Research has shown that mobile technology helps keep people motivated and on the right track for making beneficial changes. Because we know you’re a busy person, we’ve produced an Android application that will deliver the tip directly to you everyday. There is one tip for every day of the year.

Download your PCOS Daily Tip application here

Our PCOS Daily Tips Android application








We hope it works for you!

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Friday, April 6th, 2012

#PCOS: top 10 tips

1                       Lose weight if you are overweight; cut your intake to around 1500 calories or slightly higher if you have a lot of weight to lose or you are very active

2                              Eat regular meals (especially breakfast), with a couple of small snacks during the day.  Don’t let yourself get too hungry.  As you will be eating quite regularly watch your portion sizes; you could try eating from a smaller plate.

3                              Follow a low GI diet by subsdituting low GI carbs for the high GI ones See the Table below for some tips

4                              Keep the fat level in your diet down; cutting down particularly on saturated and trans fats (e.g. fatty meat, butter, cakes, pastry and biscuits (cookies))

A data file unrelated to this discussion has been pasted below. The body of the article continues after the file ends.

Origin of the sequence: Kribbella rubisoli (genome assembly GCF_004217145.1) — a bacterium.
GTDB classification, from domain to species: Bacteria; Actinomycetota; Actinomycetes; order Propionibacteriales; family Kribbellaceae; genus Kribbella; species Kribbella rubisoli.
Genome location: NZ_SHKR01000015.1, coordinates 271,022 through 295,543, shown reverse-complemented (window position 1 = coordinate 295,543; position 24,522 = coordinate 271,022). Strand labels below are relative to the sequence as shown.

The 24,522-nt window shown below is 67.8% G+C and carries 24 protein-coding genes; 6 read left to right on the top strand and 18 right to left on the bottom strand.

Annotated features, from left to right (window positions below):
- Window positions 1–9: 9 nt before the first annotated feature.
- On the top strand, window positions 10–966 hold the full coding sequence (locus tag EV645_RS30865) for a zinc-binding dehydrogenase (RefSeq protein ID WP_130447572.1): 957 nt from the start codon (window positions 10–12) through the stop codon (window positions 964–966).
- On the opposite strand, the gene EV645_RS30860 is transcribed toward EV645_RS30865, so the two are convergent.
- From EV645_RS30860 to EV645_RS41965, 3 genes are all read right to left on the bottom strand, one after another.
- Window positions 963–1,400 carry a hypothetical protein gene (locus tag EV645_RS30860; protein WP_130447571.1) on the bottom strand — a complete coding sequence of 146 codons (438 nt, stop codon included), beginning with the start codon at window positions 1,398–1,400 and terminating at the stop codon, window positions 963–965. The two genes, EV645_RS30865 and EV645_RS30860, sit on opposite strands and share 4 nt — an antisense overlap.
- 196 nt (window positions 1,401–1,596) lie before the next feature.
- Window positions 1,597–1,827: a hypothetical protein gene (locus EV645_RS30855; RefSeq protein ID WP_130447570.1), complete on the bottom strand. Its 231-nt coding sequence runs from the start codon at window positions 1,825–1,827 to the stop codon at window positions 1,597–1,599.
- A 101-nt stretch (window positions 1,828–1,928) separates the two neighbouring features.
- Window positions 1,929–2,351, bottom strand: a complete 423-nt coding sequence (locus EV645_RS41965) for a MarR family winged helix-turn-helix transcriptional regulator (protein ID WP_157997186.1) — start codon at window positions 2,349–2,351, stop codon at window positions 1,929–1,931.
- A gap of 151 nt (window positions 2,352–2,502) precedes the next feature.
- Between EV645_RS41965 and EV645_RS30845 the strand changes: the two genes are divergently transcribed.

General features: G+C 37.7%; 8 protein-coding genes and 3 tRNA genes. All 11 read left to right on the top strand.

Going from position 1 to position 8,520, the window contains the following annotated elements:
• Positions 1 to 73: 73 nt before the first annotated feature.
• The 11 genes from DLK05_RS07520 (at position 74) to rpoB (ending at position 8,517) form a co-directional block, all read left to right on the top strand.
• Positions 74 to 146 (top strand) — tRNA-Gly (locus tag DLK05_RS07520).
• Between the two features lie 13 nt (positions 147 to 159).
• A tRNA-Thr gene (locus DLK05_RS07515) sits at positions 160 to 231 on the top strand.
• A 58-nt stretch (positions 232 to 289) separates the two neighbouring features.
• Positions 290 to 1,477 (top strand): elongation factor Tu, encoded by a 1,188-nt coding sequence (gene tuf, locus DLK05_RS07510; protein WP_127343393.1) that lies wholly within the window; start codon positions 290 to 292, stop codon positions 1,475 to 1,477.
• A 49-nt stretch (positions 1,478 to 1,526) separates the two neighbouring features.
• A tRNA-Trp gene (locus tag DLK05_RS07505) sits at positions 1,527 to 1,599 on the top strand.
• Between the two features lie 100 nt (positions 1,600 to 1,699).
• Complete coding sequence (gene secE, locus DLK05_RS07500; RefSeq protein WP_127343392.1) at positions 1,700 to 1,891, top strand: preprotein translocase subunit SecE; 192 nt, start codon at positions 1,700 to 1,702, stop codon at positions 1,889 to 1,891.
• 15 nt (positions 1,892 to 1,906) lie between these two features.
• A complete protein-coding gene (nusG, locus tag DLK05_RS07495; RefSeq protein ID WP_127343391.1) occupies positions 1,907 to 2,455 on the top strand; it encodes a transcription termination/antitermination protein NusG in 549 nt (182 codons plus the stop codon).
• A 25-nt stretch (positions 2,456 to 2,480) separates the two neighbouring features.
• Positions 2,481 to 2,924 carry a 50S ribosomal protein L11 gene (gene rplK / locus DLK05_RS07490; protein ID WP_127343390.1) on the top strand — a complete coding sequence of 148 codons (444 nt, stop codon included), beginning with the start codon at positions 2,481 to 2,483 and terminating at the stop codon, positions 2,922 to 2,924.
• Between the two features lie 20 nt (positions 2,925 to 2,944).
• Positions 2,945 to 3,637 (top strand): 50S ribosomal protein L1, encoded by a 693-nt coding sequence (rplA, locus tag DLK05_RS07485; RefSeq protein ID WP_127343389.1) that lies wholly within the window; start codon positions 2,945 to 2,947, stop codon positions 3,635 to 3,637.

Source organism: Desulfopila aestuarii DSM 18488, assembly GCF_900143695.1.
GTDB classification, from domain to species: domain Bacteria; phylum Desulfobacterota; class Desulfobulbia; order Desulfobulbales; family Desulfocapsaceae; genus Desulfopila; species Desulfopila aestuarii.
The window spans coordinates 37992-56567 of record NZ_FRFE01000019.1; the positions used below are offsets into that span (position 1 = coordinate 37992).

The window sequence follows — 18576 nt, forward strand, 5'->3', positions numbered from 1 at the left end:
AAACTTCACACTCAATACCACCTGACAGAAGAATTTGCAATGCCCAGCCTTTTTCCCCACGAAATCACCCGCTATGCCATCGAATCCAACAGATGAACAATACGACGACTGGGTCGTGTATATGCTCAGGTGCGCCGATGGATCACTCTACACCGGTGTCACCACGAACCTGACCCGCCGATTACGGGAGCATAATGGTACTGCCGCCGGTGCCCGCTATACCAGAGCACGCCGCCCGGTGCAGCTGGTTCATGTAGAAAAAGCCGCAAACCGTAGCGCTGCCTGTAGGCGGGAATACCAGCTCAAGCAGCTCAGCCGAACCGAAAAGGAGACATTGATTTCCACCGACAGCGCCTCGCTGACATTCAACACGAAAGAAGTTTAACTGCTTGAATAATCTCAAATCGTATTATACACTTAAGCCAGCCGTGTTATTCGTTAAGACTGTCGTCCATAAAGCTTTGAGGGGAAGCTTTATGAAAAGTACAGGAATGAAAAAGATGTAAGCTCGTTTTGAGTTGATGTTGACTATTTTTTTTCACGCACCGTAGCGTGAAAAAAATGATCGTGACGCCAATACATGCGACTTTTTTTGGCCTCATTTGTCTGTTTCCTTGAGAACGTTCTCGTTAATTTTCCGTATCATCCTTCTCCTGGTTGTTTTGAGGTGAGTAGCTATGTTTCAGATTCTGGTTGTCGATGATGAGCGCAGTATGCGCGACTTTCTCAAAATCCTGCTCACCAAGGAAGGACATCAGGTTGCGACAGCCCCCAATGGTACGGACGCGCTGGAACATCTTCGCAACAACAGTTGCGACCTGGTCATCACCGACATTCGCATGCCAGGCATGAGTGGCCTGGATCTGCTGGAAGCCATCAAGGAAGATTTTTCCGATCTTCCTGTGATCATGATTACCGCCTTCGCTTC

5                              Use as little salt as possible and look at labels of processed food to try and keep within 6g a day total

6                              Eat al least five helpings of fruit and veg every day

7                              Have a fibre rich diet by eating wholefrain rather than refined cereals and plenty of fruit , veg beans, peas and lentils wih some nuts and seeds

8                              Try and get some physical activity every day; half an hour is great but an hour is fantastic if possible as it will help keep your weight in control.

9                              Enjoy a variety of food, eating mostly healthy stuff but don’t feel guilty ifyou have the odd treat now such as a dessert, cake or chocolate.

10                           Just because you are trying to eat healthily does not mean you can’t enjoy eating with your friends and family; your healthy habits may even rub off on them!


Substituting not so good carbs for good carbs

Meal occasion

Instead of:


Breakfast Cornflakes Muesli
Instant porridge oats Whole oats made into porridge
White toast Granary toast/seeded toast
Lunch Jacket potato with filling Sweet potato (baked) with filling
White filled baguette Pitta bread filled with hummus
Brown bread sandwiches Wholegrain bread sandwiches
Dinner Curry with white rice Curry with basmati rice
Shepherds pie Spaghetti Bolognase
Stir fry with quick cook rice Stir fry with noodles
Desserts Bread and butter pudding made with white bread Bread and butter pudding made with fruit loaf
Fruit Crumble made with white flour Fruit crumble made with oat topping
Snacks Muffins/cakes/biscuits Cakes, biscuits or muffins made with fruit, oats and wholegrains
White bread and jam Fruit loaf with ricotta

White crackers and cheese

Oatcakes with avocado or hummus dip